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The trio known as “The Remote Viewers” continues with their tightly woven sax/synth arrangements amid Louise Petts’ often deviously alluring vocals, evidenced on “The Slow Edge” and elsewhere. “Sequences of Regret” features haunting EFX, sounds of the pocket theremin and counteracting horn choruses, whereas the band also intermingles semi-classical undercurrents with intricately executed modern jazz-based interludes and odd-metered two-note unison lines. Basically, the trio’s calling card consists of rhythmically constructed motifs, brimming with complex yet well-coordinated sax parts and the soloists’ occasional plaintive cries. However, some of these combo – rock tinged, free-jazz pieces also present dimly lit scenarios and diametrically opposed themes.
Needless to state, this band generates quite a bit of interest as, Stranded Depots might represent “The Remote Viewers” finest effort to date. Through it all, the musicians’ touch upon various genres, while they consistently maintain an inimitable group sound along with an air of playful innocence. - The ensemble’s very special concoctions should seemingly appeal to a diversified audience. Recommended.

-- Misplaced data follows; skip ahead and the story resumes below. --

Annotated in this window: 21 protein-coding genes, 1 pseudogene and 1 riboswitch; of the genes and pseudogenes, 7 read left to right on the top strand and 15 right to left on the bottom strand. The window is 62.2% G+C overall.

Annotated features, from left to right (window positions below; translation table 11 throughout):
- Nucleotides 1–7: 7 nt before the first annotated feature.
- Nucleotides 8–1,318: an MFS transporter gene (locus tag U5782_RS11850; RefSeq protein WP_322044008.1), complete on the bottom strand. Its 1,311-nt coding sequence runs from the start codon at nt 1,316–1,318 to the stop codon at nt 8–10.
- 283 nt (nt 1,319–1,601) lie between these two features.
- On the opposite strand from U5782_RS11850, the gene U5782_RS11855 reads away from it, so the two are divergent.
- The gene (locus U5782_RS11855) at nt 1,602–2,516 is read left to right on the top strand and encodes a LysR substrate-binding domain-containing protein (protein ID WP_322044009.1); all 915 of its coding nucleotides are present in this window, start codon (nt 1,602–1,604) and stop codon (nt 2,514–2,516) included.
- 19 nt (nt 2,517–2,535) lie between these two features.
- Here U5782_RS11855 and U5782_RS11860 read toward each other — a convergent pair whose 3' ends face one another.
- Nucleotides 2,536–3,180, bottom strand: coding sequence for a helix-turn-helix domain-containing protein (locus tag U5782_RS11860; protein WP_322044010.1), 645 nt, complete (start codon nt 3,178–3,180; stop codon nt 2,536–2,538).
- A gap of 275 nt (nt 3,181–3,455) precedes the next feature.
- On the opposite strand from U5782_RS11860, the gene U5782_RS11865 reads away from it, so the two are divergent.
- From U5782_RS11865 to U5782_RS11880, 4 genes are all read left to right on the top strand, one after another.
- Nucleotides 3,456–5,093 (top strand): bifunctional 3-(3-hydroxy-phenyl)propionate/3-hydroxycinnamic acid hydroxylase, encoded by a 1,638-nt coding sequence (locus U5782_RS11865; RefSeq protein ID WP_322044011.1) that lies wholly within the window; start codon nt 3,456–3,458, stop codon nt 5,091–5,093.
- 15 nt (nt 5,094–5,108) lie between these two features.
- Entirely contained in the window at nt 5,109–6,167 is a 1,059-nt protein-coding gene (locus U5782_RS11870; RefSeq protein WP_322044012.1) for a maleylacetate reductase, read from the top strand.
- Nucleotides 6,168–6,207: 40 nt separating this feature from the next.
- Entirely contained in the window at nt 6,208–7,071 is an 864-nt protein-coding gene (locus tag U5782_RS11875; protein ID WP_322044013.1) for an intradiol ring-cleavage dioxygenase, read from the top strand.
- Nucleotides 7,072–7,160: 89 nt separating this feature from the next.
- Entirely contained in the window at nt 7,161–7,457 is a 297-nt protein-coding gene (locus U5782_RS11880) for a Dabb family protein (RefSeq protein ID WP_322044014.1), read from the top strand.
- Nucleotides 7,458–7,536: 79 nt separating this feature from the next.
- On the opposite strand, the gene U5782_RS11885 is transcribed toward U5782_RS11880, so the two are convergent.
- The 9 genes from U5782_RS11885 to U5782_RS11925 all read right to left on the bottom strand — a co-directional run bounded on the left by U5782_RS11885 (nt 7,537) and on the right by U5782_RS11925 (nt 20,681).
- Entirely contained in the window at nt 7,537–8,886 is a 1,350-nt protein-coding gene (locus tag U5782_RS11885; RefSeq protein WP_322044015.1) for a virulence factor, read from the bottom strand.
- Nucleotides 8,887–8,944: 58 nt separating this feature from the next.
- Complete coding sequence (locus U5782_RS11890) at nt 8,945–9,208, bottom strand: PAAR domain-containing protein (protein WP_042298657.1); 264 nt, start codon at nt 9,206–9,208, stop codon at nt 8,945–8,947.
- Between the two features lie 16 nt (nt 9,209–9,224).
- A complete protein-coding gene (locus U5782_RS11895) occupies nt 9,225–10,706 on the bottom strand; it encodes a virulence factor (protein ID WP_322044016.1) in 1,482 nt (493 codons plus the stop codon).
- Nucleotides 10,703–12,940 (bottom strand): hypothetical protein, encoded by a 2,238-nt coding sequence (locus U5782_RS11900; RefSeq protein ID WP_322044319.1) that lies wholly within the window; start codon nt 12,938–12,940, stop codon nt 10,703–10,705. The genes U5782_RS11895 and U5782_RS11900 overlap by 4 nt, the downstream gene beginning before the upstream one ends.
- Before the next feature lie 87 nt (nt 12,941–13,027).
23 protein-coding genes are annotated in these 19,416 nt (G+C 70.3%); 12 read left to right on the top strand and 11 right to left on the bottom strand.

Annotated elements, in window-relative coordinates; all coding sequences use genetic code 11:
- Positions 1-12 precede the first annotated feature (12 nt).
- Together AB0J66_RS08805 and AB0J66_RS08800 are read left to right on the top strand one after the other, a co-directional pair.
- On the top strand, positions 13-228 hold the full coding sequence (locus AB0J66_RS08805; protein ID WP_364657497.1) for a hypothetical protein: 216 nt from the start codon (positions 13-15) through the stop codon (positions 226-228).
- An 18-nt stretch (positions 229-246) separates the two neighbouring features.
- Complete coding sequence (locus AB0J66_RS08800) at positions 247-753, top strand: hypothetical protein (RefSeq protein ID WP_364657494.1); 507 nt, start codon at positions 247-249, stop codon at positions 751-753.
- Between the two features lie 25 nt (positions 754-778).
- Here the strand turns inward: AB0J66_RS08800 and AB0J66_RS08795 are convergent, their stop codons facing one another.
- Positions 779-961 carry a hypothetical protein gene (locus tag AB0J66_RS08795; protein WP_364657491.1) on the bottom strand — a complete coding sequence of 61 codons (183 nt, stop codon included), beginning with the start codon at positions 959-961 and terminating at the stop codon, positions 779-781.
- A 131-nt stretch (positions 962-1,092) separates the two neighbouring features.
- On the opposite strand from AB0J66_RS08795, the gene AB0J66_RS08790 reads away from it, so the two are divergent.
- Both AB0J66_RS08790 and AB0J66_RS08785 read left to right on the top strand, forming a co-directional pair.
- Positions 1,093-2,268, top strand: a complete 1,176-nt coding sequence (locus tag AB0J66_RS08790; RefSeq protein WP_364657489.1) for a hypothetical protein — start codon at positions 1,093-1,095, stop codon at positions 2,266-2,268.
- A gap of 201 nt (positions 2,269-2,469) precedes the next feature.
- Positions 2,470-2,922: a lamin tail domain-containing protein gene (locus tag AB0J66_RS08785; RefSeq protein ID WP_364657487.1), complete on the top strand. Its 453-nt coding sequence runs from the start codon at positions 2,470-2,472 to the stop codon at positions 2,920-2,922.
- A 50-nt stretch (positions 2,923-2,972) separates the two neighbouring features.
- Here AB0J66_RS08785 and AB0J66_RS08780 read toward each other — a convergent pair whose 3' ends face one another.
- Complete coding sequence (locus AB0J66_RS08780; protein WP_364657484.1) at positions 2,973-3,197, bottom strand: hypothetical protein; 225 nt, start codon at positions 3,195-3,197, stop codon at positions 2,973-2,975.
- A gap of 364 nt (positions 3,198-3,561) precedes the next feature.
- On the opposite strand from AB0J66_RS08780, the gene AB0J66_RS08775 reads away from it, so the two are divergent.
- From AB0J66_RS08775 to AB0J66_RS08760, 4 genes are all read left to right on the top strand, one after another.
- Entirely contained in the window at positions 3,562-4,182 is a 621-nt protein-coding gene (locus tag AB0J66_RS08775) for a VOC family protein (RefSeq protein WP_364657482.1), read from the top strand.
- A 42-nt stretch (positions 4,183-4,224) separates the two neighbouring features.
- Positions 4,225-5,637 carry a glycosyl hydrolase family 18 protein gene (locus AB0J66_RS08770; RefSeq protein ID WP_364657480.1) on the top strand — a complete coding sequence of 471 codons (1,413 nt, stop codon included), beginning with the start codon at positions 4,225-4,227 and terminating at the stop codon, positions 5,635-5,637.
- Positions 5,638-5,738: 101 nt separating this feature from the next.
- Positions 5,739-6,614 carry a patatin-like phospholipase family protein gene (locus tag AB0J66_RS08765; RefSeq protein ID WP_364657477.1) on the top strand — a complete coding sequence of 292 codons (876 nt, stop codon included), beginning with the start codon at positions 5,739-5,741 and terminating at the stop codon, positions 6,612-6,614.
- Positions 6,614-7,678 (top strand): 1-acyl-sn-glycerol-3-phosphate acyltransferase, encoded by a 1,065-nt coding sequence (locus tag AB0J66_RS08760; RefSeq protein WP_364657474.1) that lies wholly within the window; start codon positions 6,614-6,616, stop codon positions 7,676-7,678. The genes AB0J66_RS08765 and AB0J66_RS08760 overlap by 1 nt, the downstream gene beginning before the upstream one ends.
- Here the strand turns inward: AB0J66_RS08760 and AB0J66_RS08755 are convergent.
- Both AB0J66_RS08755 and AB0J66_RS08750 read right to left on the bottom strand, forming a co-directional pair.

Track Listing: The Slow Edge; Lost Verticals Through Water; Goodbye; Sequences of Regret; The Sickness of Books; The Journey of Lead; The Strategy of Response; Steeled Design; Furthering Detachment; Priere; The Sharpening of Liquid; The Exclusion of Sound; Limits in Movement
Personnel: Adrian Northover; soprano & alto saxophones: Louise Petts; vocals & pocket theremin: David Petts; tenor saxophone, autoharp & Roland Synth
I love jazz because it is a pure American music and can be expressed in different ways depending upon the artist.
I was first exposed to jazz while as a teenager I listened to Duke Ellington, Benny Goodman, and Louis Armstrong, on a jazz
radio station in New York City.